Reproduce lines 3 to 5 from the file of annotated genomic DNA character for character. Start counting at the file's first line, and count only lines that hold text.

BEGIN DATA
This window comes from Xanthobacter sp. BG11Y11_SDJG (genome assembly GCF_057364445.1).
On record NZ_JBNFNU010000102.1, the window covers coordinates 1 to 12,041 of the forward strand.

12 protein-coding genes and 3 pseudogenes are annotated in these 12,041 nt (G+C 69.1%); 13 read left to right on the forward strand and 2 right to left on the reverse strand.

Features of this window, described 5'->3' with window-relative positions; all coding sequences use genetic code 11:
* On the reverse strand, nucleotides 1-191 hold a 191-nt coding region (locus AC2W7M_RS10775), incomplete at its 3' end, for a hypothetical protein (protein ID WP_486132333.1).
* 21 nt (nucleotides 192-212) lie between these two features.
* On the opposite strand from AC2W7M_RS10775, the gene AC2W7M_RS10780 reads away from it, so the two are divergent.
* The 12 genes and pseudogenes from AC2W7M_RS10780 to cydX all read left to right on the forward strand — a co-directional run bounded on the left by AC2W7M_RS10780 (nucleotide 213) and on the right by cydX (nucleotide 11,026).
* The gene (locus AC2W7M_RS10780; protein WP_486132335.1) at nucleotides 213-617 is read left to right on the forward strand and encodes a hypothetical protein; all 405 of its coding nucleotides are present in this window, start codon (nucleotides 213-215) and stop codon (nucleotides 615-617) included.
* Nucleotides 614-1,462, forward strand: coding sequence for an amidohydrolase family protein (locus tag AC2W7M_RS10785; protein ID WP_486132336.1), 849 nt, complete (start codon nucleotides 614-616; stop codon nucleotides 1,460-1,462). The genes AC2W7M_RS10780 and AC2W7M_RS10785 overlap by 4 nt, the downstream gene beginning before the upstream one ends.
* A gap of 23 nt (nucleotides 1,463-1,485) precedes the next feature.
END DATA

12 protein-coding genes and 3 pseudogenes are annotated in these 12,041 nt (G+C 69.1%); 13 read left to right on the forward strand and 2 right to left on the reverse strand.

Features of this window, described 5'->3' with window-relative positions; all coding sequences use genetic code 11:
* On the reverse strand, nucleotides 1-191 hold a 191-nt coding region (locus AC2W7M_RS10775), incomplete at its 3' end, for a hypothetical protein (protein ID WP_486132333.1).